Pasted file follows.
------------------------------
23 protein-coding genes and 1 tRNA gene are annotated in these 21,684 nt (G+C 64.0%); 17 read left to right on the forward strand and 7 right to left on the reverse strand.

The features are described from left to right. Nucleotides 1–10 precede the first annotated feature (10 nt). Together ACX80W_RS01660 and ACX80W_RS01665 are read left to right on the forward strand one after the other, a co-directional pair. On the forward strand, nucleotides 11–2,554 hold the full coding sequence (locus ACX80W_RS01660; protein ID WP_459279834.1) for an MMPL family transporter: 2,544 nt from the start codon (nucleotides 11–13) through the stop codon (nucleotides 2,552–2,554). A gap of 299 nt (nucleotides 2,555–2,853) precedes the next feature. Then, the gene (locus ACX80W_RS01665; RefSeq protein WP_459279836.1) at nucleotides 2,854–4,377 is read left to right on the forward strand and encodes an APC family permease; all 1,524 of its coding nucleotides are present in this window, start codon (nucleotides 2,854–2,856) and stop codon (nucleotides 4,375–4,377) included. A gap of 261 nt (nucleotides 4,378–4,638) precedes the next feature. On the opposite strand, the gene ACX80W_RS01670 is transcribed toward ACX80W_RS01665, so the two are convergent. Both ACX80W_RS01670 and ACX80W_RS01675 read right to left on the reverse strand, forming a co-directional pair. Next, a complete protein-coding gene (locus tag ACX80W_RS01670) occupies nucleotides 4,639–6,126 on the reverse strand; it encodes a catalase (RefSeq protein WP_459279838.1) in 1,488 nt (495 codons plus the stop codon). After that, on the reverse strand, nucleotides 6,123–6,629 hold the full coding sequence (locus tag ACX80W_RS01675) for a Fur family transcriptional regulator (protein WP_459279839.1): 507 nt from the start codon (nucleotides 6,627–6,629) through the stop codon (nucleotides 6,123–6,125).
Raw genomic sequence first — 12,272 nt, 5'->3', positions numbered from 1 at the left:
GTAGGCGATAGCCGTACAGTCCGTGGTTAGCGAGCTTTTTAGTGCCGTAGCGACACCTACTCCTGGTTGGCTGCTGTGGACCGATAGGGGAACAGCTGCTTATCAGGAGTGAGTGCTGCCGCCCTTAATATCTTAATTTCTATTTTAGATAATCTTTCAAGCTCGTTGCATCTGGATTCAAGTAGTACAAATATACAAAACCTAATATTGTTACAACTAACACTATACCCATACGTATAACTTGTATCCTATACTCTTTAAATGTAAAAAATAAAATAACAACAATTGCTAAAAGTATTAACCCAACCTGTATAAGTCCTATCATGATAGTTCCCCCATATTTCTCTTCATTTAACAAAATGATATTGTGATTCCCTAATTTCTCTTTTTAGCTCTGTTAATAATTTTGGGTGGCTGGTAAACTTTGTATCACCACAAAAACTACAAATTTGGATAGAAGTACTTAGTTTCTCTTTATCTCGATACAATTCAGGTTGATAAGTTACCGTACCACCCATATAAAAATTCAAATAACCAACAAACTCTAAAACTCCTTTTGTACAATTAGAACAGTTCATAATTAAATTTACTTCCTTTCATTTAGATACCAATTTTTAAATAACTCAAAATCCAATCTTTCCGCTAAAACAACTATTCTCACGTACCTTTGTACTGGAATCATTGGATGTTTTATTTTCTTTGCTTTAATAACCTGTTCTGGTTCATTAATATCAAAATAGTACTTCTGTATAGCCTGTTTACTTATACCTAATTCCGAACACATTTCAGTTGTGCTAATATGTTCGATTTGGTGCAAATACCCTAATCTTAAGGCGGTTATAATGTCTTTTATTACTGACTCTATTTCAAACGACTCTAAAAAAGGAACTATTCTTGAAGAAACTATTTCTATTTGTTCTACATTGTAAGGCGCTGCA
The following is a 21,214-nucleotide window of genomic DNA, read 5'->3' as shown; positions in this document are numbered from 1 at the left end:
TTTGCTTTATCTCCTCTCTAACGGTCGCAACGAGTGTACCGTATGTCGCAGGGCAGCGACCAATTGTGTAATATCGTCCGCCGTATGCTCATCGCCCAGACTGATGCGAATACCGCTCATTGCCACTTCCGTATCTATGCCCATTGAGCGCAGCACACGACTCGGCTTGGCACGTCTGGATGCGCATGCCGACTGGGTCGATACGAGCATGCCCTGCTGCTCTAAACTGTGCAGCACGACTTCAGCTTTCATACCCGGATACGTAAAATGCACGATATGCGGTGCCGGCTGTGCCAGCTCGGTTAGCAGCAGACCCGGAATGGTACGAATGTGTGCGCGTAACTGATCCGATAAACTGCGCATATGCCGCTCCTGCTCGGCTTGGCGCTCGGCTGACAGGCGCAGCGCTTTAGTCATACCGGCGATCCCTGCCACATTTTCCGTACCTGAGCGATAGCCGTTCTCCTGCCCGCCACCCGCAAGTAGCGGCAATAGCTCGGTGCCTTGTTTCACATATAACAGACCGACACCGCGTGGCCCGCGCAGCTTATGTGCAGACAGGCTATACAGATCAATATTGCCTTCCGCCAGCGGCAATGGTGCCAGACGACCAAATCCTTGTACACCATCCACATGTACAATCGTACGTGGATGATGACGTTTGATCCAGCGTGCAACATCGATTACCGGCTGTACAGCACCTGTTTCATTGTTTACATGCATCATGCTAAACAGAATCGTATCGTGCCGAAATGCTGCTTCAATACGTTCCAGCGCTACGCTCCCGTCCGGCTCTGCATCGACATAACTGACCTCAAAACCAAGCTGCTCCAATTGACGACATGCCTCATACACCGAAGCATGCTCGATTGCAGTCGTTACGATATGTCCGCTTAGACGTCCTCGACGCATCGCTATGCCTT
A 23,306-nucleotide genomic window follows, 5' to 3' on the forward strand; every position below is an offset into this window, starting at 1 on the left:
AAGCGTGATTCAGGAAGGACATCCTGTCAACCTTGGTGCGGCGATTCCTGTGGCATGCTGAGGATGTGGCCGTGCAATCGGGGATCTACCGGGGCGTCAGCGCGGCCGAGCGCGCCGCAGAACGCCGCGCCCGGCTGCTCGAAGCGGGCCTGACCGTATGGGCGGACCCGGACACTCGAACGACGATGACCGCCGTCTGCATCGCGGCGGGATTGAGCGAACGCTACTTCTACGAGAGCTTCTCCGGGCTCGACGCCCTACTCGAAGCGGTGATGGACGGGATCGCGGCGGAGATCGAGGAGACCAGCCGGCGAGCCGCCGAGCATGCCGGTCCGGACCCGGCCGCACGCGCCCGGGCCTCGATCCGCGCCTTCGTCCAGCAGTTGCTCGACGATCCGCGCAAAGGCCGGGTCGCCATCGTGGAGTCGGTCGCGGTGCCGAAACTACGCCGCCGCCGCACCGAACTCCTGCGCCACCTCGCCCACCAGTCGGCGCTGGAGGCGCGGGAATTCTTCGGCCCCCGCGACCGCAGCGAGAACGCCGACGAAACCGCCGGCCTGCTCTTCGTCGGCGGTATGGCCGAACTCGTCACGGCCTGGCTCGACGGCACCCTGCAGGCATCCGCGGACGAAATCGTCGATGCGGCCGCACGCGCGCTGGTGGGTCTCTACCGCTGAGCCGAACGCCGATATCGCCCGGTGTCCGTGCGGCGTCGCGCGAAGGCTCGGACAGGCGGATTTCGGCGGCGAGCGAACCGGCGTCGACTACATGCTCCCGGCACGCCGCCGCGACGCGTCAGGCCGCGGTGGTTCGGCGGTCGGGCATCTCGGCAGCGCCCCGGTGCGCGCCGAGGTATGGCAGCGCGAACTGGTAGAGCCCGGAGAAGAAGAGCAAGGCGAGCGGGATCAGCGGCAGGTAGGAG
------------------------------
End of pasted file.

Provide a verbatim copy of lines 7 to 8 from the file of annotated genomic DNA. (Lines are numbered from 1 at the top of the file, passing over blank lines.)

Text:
A 23,306-nucleotide genomic window follows, 5' to 3' on the forward strand; every position below is an offset into this window, starting at 1 on the left:
AAGCGTGATTCAGGAAGGACATCCTGTCAACCTTGGTGCGGCGATTCCTGTGGCATGCTGAGGATGTGGCCGTGCAATCGGGGATCTACCGGGGCGTCAGCGCGGCCGAGCGCGCCGCAGAACGCCGCGCCCGGCTGCTCGAAGCGGGCCTGACCGTATGGGCGGACCCGGACACTCGAACGACGATGACCGCCGTCTGCATCGCGGCGGGATTGAGCGAACGCTACTTCTACGAGAGCTTCTCCGGGCTCGACGCCCTACTCGAAGCGGTGATGGACGGGATCGCGGCGGAGATCGAGGAGACCAGCCGGCGAGCCGCCGAGCATGCCGGTCCGGACCCGGCCGCACGCGCCCGGGCCTCGATCCGCGCCTTCGTCCAGCAGTTGCTCGACGATCCGCGCAAAGGCCGGGTCGCCATCGTGGAGTCGGTCGCGGTGCCGAAACTACGCCGCCGCCGCACCGAACTCCTGCGCCACCTCGCCCACCAGTCGGCGCTGGAGGCGCGGGAATTCTTCGGCCCCCGCGACCGCAGCGAGAACGCCGACGAAACCGCCGGCCTGCTCTTCGTCGGCGGTATGGCCGAACTCGTCACGGCCTGGCTCGACGGCACCCTGCAGGCATCCGCGGACGAAATCGTCGATGCGGCCGCACGCGCGCTGGTGGGTCTCTACCGCTGAGCCGAACGCCGATATCGCCCGGTGTCCGTGCGGCGTCGCGCGAAGGCTCGGACAGGCGGATTTCGGCGGCGAGCGAACCGGCGTCGACTACATGCTCCCGGCACGCCGCCGCGACGCGTCAGGCCGCGGTGGTTCGGCGGTCGGGCATCTCGGCAGCGCCCCGGTGCGCGCCGAGGTATGGCAGCGCGAACTGGTAGAGCCCGGAGAAGAAGAGCAAGGCGAGCGGGATCAGCGGCAGGTAGGAG